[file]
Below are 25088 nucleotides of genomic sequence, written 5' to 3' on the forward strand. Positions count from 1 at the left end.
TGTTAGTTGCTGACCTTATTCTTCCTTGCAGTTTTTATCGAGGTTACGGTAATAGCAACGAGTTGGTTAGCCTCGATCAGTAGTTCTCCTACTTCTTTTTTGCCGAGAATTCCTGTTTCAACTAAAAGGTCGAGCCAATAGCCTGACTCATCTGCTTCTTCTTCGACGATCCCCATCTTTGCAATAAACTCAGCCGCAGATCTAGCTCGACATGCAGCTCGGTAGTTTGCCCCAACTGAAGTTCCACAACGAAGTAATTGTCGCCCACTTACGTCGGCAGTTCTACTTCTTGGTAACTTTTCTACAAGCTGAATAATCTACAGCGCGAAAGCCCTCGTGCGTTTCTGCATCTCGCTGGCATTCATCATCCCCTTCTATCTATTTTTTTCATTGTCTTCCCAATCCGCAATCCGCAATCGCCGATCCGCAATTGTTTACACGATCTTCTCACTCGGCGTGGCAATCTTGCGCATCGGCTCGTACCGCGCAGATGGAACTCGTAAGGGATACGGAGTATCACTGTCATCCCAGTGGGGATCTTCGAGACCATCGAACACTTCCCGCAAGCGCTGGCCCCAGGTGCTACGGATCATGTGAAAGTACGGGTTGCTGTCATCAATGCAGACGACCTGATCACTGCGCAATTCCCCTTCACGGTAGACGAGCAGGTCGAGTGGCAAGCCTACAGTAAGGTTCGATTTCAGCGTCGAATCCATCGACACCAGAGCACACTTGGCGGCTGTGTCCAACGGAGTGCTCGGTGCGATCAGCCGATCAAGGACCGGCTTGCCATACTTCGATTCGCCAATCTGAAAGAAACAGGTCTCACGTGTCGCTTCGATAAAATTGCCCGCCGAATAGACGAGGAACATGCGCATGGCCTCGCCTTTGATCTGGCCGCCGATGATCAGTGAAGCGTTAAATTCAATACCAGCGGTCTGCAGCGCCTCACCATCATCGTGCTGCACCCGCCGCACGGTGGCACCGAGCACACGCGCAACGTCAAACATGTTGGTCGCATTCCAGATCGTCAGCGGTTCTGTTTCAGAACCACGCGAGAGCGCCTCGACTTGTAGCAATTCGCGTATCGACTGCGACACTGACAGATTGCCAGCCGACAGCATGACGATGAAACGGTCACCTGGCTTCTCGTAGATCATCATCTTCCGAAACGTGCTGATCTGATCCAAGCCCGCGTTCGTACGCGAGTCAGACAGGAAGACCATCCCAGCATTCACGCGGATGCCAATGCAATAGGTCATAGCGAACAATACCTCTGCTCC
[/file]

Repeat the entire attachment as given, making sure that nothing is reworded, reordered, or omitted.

Below are 25088 nucleotides of genomic sequence, written 5' to 3' on the forward strand. Positions count from 1 at the left end.
TGTTAGTTGCTGACCTTATTCTTCCTTGCAGTTTTTATCGAGGTTACGGTAATAGCAACGAGTTGGTTAGCCTCGATCAGTAGTTCTCCTACTTCTTTTTTGCCGAGAATTCCTGTTTCAACTAAAAGGTCGAGCCAATAGCCTGACTCATCTGCTTCTTCTTCGACGATCCCCATCTTTGCAATAAACTCAGCCGCAGATCTAGCTCGACATGCAGCTCGGTAGTTTGCCCCAACTGAAGTTCCACAACGAAGTAATTGTCGCCCACTTACGTCGGCAGTTCTACTTCTTGGTAACTTTTCTACAAGCTGAATAATCTACAGCGCGAAAGCCCTCGTGCGTTTCTGCATCTCGCTGGCATTCATCATCCCCTTCTATCTATTTTTTTCATTGTCTTCCCAATCCGCAATCCGCAATCGCCGATCCGCAATTGTTTACACGATCTTCTCACTCGGCGTGGCAATCTTGCGCATCGGCTCGTACCGCGCAGATGGAACTCGTAAGGGATACGGAGTATCACTGTCATCCCAGTGGGGATCTTCGAGACCATCGAACACTTCCCGCAAGCGCTGGCCCCAGGTGCTACGGATCATGTGAAAGTACGGGTTGCTGTCATCAATGCAGACGACCTGATCACTGCGCAATTCCCCTTCACGGTAGACGAGCAGGTCGAGTGGCAAGCCTACAGTAAGGTTCGATTTCAGCGTCGAATCCATCGACACCAGAGCACACTTGGCGGCTGTGTCCAACGGAGTGCTCGGTGCGATCAGCCGATCAAGGACCGGCTTGCCATACTTCGATTCGCCAATCTGAAAGAAACAGGTCTCACGTGTCGCTTCGATAAAATTGCCCGCCGAATAGACGAGGAACATGCGCATGGCCTCGCCTTTGATCTGGCCGCCGATGATCAGTGAAGCGTTAAATTCAATACCAGCGGTCTGCAGCGCCTCACCATCATCGTGCTGCACCCGCCGCACGGTGGCACCGAGCACACGCGCAACGTCAAACATGTTGGTCGCATTCCAGATCGTCAGCGGTTCTGTTTCAGAACCACGCGAGAGCGCCTCGACTTGTAGCAATTCGCGTATCGACTGCGACACTGACAGATTGCCAGCCGACAGCATGACGATGAAACGGTCACCTGGCTTCTCGTAGATCATCATCTTCCGAAACGTGCTGATCTGATCCAAGCCCGCGTTCGTACGCGAGTCAGACAGGAAGACCATCCCAGCATTCACGCGGATGCCAATGCAATAGGTCATAGCGAACAATACCTCTGCTCC